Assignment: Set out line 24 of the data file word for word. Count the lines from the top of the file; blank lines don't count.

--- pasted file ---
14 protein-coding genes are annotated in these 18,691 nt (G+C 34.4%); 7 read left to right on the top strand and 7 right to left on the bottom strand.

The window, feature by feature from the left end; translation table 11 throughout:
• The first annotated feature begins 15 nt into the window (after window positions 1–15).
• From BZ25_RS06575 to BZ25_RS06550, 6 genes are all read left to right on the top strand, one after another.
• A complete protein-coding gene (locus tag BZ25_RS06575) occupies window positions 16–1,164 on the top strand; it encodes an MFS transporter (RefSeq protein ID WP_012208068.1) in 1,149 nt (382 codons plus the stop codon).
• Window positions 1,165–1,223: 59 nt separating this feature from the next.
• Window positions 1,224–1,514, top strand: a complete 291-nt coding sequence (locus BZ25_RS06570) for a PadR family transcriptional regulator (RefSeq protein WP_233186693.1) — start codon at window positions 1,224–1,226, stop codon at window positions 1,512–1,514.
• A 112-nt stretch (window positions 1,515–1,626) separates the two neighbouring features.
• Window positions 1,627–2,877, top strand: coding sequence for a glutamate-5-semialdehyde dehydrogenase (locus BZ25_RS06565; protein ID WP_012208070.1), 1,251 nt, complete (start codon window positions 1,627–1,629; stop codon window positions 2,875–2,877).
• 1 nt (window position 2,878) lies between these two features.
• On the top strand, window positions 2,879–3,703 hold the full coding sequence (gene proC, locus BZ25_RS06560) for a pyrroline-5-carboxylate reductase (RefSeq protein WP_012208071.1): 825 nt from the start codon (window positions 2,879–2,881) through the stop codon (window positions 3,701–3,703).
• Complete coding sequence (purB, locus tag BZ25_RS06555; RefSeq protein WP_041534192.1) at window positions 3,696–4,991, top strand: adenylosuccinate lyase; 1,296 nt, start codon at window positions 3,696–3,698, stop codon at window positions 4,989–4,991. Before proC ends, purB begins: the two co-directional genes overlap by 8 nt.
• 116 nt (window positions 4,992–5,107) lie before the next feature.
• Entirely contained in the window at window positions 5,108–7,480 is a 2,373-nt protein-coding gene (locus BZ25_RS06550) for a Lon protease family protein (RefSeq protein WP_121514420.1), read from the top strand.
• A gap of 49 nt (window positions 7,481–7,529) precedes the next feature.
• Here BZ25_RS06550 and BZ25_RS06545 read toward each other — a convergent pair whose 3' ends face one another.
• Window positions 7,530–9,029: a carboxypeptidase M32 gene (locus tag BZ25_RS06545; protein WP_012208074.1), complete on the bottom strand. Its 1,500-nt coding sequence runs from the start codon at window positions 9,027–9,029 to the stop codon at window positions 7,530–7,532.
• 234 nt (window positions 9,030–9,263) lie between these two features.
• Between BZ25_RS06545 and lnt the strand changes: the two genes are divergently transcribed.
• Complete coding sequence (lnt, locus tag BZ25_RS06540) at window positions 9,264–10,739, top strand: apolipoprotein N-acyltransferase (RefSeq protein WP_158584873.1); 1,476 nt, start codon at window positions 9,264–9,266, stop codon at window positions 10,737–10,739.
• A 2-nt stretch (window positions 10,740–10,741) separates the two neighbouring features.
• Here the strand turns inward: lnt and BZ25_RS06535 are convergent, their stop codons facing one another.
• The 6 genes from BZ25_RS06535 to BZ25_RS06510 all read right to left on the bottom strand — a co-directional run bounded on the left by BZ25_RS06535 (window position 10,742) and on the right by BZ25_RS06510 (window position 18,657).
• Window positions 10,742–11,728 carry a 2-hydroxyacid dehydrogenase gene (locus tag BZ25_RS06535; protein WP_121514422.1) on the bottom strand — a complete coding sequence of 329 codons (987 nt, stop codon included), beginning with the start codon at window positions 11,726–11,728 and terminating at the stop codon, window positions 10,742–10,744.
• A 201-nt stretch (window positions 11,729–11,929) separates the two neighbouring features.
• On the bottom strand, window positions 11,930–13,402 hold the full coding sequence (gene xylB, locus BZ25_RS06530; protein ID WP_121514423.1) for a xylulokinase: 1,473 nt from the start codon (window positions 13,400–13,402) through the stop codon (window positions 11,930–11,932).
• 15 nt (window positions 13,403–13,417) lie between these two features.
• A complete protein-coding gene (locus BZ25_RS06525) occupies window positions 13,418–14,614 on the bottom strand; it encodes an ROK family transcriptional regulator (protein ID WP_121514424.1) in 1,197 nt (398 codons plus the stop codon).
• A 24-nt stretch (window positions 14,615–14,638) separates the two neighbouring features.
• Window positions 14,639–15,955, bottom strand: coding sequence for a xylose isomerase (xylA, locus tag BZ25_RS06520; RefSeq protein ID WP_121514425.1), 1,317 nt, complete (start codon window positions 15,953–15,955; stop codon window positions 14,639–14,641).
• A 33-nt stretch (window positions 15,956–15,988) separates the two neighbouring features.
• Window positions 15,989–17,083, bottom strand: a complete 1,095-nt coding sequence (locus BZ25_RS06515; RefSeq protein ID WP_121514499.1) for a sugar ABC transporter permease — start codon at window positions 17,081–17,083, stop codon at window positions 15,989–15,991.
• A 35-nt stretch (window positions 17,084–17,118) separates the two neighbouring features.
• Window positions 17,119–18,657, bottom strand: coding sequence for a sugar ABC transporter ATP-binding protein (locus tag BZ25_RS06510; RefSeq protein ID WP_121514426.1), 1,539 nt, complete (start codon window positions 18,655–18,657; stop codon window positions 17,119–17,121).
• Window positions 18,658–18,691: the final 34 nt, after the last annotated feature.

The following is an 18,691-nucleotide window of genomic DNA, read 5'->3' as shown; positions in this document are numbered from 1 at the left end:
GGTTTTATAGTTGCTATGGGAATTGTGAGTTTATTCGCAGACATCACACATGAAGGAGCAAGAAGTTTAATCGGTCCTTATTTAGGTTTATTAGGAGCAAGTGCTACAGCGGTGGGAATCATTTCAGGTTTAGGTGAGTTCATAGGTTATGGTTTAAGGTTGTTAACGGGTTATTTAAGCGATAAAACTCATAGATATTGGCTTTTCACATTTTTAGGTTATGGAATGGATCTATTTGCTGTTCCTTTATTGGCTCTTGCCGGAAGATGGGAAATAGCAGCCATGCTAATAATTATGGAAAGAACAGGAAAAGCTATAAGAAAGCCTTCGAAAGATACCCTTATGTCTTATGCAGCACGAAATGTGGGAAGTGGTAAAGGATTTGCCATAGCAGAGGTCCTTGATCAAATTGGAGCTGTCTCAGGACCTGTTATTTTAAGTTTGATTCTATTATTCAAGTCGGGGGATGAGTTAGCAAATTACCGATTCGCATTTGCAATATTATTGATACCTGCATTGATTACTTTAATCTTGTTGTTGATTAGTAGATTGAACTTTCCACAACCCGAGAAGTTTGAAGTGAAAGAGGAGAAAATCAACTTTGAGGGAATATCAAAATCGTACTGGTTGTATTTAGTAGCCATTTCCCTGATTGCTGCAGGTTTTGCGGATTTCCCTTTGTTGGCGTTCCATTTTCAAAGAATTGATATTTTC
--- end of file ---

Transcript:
• Window positions 10,742–11,728 carry a 2-hydroxyacid dehydrogenase gene (locus tag BZ25_RS06535; protein WP_121514422.1) on the bottom strand — a complete coding sequence of 329 codons (987 nt, stop codon included), beginning with the start codon at window positions 11,726–11,728 and terminating at the stop codon, window positions 10,742–10,744.